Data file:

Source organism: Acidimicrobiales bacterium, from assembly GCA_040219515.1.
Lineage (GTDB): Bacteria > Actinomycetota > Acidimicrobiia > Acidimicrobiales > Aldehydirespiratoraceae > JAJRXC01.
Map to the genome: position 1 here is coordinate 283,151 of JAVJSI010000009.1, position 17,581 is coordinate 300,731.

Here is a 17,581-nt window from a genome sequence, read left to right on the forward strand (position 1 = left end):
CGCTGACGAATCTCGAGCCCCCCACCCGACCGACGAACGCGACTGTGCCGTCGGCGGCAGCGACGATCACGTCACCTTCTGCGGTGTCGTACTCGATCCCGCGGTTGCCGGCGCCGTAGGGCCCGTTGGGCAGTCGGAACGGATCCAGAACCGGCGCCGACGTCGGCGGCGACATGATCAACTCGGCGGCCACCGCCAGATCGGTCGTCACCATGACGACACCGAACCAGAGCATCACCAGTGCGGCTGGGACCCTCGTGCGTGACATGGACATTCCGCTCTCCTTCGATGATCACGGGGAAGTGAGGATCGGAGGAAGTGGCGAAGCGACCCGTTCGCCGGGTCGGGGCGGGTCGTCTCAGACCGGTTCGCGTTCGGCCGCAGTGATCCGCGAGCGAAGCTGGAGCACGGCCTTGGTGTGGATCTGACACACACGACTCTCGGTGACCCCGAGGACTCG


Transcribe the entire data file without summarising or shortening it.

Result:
Source organism: Acidimicrobiales bacterium, from assembly GCA_040219515.1.
Lineage (GTDB): Bacteria > Actinomycetota > Acidimicrobiia > Acidimicrobiales > Aldehydirespiratoraceae > JAJRXC01.
Map to the genome: position 1 here is coordinate 283,151 of JAVJSI010000009.1, position 17,581 is coordinate 300,731.

Here is a 17,581-nt window from a genome sequence, read left to right on the forward strand (position 1 = left end):
CGCTGACGAATCTCGAGCCCCCCACCCGACCGACGAACGCGACTGTGCCGTCGGCGGCAGCGACGATCACGTCACCTTCTGCGGTGTCGTACTCGATCCCGCGGTTGCCGGCGCCGTAGGGCCCGTTGGGCAGTCGGAACGGATCCAGAACCGGCGCCGACGTCGGCGGCGACATGATCAACTCGGCGGCCACCGCCAGATCGGTCGTCACCATGACGACACCGAACCAGAGCATCACCAGTGCGGCTGGGACCCTCGTGCGTGACATGGACATTCCGCTCTCCTTCGATGATCACGGGGAAGTGAGGATCGGAGGAAGTGGCGAAGCGACCCGTTCGCCGGGTCGGGGCGGGTCGTCTCAGACCGGTTCGCGTTCGGCCGCAGTGATCCGCGAGCGAAGCTGGAGCACGGCCTTGGTGTGGATCTGACACACACGACTCTCGGTGACCCCGAGGACTCG